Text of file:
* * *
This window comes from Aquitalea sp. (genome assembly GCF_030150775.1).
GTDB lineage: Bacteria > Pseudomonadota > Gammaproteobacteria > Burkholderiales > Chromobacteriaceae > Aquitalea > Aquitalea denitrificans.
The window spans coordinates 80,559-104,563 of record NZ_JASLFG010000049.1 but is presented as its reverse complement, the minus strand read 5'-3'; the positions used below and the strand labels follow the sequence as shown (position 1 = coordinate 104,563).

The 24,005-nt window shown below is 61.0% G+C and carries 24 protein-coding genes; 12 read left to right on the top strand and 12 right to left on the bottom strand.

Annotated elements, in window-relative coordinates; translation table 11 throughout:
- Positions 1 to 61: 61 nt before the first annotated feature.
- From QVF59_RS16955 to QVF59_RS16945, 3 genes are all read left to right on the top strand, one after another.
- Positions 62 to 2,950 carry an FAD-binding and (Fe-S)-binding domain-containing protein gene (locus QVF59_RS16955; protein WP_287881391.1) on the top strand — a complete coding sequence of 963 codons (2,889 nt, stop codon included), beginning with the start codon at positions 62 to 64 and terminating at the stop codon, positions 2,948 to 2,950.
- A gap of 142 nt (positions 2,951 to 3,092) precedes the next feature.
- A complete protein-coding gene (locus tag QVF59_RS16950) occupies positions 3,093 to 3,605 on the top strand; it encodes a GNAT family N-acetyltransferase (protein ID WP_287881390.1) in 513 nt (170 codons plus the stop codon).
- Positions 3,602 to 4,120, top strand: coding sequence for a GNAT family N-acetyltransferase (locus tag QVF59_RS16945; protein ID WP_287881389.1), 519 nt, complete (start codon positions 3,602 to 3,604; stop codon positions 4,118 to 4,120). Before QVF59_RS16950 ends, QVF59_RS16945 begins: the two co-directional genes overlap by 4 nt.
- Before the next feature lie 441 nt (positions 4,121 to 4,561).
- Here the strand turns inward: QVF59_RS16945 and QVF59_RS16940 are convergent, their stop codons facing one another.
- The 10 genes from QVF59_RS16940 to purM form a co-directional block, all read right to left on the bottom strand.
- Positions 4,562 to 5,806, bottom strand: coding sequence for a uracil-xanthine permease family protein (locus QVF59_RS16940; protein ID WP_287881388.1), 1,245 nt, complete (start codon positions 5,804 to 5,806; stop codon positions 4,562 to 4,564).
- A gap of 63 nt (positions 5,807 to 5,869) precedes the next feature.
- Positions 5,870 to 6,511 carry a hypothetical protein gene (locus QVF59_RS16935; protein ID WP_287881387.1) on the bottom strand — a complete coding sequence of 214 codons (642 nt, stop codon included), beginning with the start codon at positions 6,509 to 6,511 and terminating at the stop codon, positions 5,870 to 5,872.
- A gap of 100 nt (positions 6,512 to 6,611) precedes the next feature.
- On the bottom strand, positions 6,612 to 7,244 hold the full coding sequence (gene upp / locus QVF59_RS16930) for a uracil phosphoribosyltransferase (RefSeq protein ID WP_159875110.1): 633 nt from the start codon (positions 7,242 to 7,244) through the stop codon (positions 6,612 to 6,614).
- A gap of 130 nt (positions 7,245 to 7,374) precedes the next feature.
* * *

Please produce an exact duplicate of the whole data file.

This window comes from Aquitalea sp. (genome assembly GCF_030150775.1).
GTDB lineage: Bacteria > Pseudomonadota > Gammaproteobacteria > Burkholderiales > Chromobacteriaceae > Aquitalea > Aquitalea denitrificans.
The window spans coordinates 80,559-104,563 of record NZ_JASLFG010000049.1 but is presented as its reverse complement, the minus strand read 5'-3'; the positions used below and the strand labels follow the sequence as shown (position 1 = coordinate 104,563).

The 24,005-nt window shown below is 61.0% G+C and carries 24 protein-coding genes; 12 read left to right on the top strand and 12 right to left on the bottom strand.

Annotated elements, in window-relative coordinates; translation table 11 throughout:
- Positions 1 to 61: 61 nt before the first annotated feature.
- From QVF59_RS16955 to QVF59_RS16945, 3 genes are all read left to right on the top strand, one after another.
- Positions 62 to 2,950 carry an FAD-binding and (Fe-S)-binding domain-containing protein gene (locus QVF59_RS16955; protein WP_287881391.1) on the top strand — a complete coding sequence of 963 codons (2,889 nt, stop codon included), beginning with the start codon at positions 62 to 64 and terminating at the stop codon, positions 2,948 to 2,950.
- A gap of 142 nt (positions 2,951 to 3,092) precedes the next feature.
- A complete protein-coding gene (locus tag QVF59_RS16950) occupies positions 3,093 to 3,605 on the top strand; it encodes a GNAT family N-acetyltransferase (protein ID WP_287881390.1) in 513 nt (170 codons plus the stop codon).
- Positions 3,602 to 4,120, top strand: coding sequence for a GNAT family N-acetyltransferase (locus tag QVF59_RS16945; protein ID WP_287881389.1), 519 nt, complete (start codon positions 3,602 to 3,604; stop codon positions 4,118 to 4,120). Before QVF59_RS16950 ends, QVF59_RS16945 begins: the two co-directional genes overlap by 4 nt.
- Before the next feature lie 441 nt (positions 4,121 to 4,561).
- Here the strand turns inward: QVF59_RS16945 and QVF59_RS16940 are convergent, their stop codons facing one another.
- The 10 genes from QVF59_RS16940 to purM form a co-directional block, all read right to left on the bottom strand.
- Positions 4,562 to 5,806, bottom strand: coding sequence for a uracil-xanthine permease family protein (locus QVF59_RS16940; protein ID WP_287881388.1), 1,245 nt, complete (start codon positions 5,804 to 5,806; stop codon positions 4,562 to 4,564).
- A gap of 63 nt (positions 5,807 to 5,869) precedes the next feature.
- Positions 5,870 to 6,511 carry a hypothetical protein gene (locus QVF59_RS16935; protein ID WP_287881387.1) on the bottom strand — a complete coding sequence of 214 codons (642 nt, stop codon included), beginning with the start codon at positions 6,509 to 6,511 and terminating at the stop codon, positions 5,870 to 5,872.
- A gap of 100 nt (positions 6,512 to 6,611) precedes the next feature.
- On the bottom strand, positions 6,612 to 7,244 hold the full coding sequence (gene upp / locus QVF59_RS16930) for a uracil phosphoribosyltransferase (RefSeq protein ID WP_159875110.1): 633 nt from the start codon (positions 7,242 to 7,244) through the stop codon (positions 6,612 to 6,614).
- A gap of 130 nt (positions 7,245 to 7,374) precedes the next feature.